23 October 2022

23 October 2022

The parable begins…Two men went up to the Temple to pray… and then ends a few verses later by concluding…and one went down to his home justified.

In between is a story that most of us are familiar with.  One of the men is extremely confident in himself.  He is a Pharisee, one who has devoted his life to his faith and to his synagogue.  He strides to the front of the church and stands up proudly to pray.  His prayer, we know immediately and intuitively, should not be our prayer.

 Dear God, I thank you that I am not like other people: thieves, rogues, adulterers, or even like this tax-collector…

The tax collector he refers to is also in the Temple praying, but he stands at the back and doesn’t even dare look up.  His prayer is quite different.

God, be merciful to me, a sinner…

This is the one, Jesus says, who returned to his home justified.

The moral of the story: don’t be proud or arrogant like the Pharisee, but instead humble like the tax collector. 

We could finish right here.  Or is there more to this story?

Jesus usually told his stories to the crowds who followed him.  If we read the beginning of this story carefully, we note that Jesus told this parable

…to some who trusted in themselves that they were righteous and regarded others with contempt..

Many commentators believe this means the parable is aimed at the Pharisees.  But as with all Jesus’ parables, there is a lesson for us too.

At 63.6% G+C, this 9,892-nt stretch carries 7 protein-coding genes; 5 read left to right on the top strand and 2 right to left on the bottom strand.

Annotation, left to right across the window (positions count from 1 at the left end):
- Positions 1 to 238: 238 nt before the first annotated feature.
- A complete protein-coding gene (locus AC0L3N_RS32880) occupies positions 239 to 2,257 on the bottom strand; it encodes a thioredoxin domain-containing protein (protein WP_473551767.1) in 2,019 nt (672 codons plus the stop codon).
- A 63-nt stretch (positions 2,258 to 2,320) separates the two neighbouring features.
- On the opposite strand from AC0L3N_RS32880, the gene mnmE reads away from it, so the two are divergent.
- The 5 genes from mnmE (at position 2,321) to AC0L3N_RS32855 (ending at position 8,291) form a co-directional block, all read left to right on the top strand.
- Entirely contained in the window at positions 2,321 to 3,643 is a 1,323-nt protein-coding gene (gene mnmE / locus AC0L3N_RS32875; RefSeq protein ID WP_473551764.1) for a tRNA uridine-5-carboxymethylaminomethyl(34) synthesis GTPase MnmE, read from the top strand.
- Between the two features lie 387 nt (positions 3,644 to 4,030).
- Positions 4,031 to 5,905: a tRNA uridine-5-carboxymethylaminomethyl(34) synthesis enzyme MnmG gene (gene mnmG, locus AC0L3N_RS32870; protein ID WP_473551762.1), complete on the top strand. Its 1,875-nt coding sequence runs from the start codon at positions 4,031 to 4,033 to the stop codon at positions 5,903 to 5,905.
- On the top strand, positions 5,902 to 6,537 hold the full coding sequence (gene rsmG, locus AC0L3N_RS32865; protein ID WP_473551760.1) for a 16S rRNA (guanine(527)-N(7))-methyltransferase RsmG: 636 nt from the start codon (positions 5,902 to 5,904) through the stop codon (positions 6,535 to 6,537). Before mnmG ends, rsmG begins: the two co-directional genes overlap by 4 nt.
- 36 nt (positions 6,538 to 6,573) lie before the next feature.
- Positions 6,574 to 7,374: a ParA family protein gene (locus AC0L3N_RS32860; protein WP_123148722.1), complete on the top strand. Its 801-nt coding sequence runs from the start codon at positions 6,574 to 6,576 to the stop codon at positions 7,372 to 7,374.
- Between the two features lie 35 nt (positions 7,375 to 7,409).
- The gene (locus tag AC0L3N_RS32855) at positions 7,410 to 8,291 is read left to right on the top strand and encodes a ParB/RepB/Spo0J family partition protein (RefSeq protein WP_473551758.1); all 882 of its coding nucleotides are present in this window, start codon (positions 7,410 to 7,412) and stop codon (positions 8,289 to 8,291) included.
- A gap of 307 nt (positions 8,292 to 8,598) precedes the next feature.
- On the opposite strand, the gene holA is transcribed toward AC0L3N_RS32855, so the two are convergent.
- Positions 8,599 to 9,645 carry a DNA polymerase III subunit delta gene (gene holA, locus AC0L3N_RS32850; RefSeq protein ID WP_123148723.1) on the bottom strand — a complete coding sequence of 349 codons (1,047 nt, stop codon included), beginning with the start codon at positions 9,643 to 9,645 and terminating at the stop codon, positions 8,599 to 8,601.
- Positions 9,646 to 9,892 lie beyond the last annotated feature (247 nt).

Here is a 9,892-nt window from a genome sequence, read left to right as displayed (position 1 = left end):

The Pharisees were laymen who believed in and practised rigorous observance of the law.  In fact, they often sought to go beyond normal expectations. 

To begin with we have,

  • “The Pharisee standing by himself.”

He is standing in a prominent position when people would normally sit down to pray.  He wants people to see him, and remark on him.

Remember Matthew 6:5

…whenever you pray, do not be like the hypocrites; for they love to stand and pray in the synagogues and at the street corners, so that they may be seen by others…

Note that the prayers of both men begin with the simple “God.”

But the Pharisee continues immediately in the first person.

  • “I thank you that I am not like other people”
  • “I fast twice a week.”

The law prescribed only one annual fast (on the Day of Atonement) but this man fasted voluntarily twice a week.  The first century Christian church followed a practice of fasting but it is something which mostly we no longer do.  Unless it is associated with trying to lose weight!  Some Christians still do give up something for Lent although they are also in a minority today.